Carlie Sorosiak

Shadow Fox
Carlie Sorosiak

About Author

Carlie Sorosiak writes books about magical summer camps, missing people, and the inner life of dogs.  She grew up in North Carolina and has an American dingo (Google it!) who is her writing companion (but she doesn't let her type on the keyboard!).  By day, she's a creative writing professor at the Savannah College of Art and Design in Atlanta. Not gonna lie, it's pretty awesome.



Shadow Fox  (Nosy Crow)

April 2024

In this new novel by Carlie Sorosiak, we meet a fox called Shadow who, together with his friend Bee, is charged with saving a magical island from destruction by greed-driven humans.  The story provides much to explore around humanity's exploitation of nature but also reminds the reader of nature's incredible beauty.

We found out more about the inspiration behind Shadow Fox from Carlie Sorosiak, author of I, Cosmo and My Life as a Cat.

Read a Chapter from Shadow Fox

Review:   'Carlie Sorosiak has a gift for creating non-human narrators and reviewing the oddities and imperfections of the world of humans from an animal's perspective.'

Q&A with Carlie Sorosiak introducing her magical new book, Shadow Fox

"Looking back, I think that all my books have been leading to this - showing, through the eyes of a wild fox,
just how much animals need their natural environments."

1.    Can you tell us a little about yourself and your life as a writer? What have been your writing highlights so far?

I live in a wooded neighbourhood in Georgia, USA, with plenty of hawks, possums, cats, and other animals in my backyard. They're a constant inspiration for me. I usually wake up every early to write, and even earlier now that I have a baby (who is often awake at 3am!). On the weekends, you can find me at the local free-roaming cat shelter, Good Mews, working on the adoptions team.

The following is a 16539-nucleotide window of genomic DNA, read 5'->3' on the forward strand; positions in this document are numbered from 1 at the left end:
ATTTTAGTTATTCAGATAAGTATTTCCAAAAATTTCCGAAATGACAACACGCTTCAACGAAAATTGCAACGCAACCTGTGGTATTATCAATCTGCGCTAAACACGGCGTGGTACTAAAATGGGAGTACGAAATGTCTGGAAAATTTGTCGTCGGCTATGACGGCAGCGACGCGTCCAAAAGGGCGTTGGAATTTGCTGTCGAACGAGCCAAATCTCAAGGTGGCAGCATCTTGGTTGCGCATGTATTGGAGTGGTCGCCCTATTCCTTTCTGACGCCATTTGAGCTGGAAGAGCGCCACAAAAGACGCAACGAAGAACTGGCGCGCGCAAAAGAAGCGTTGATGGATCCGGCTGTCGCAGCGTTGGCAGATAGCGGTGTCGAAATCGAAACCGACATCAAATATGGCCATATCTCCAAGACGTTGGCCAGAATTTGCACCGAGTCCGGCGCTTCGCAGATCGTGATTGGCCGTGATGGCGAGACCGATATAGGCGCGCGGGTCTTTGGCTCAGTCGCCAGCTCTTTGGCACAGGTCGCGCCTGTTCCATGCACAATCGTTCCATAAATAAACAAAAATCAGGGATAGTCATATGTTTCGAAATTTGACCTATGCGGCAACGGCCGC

Hearing from readers - and meeting them in person - is always a highlight for me. One of my books, Always, Clementine, was also a recent book club pick for the Scripps National Spelling Bee. I got knocked out of my school's spelling bee, in fifth grade, during the final round - so this felt like redemption!

2.    Why do you enjoy writing stories about animals? What can animals bring to stories that you can't do with human characters?

Growing up, dogs were my best friends; I have always loved the companionship of animals - both real and fictional. Writing animal stories is another way to feel close to them, and to share that love with others.

In my spare time, I run a book club for middle grade readers, and we often talk about what animals bring to stories. It's a completely different way of seeing the world. For example, dogs experience their environments with their noses! They sniff, then see. Understanding this builds empathy; not everyone on Earth moves though life the same way.

3.    What is your new book, Shadow Fox, about?

It's about a wild fox who actually has . . . quite a bit of magic. Shadow the fox and a girl named Bee might be the only ones who can save a secret magical island in the middle of a lake. Can they pull it off?

I was inspired by the idea of a 'chosen one,' which - in fantasy stories - is almost always a person. I thought to myself, wait a second, what if the chosen one turned out to be a fox?

"Foxes are sharp, cunning and witty, the perfect storytellers. I also needed a truly wild animal
to uphold the narrative's environmental themes."

4.    When you start a story, do you begin with the animal, or an idea? Why did you want to put a fox at the heart of this story, and to tell it through their eyes? 

Most of the time, an animal, but for Shadow Fox, I started with the 'chosen one' idea. In the original pitch to my editor, 'Shadow' was a weasel named Poe! Turns out, not many people are as fond of weasels as I am (go figure!), so my publisher proposed a list of other possible animals. A fox worked best; foxes are sharp, cunning and witty, the perfect storytellers. I also needed a truly wild animal to uphold the narrative's environmental themes.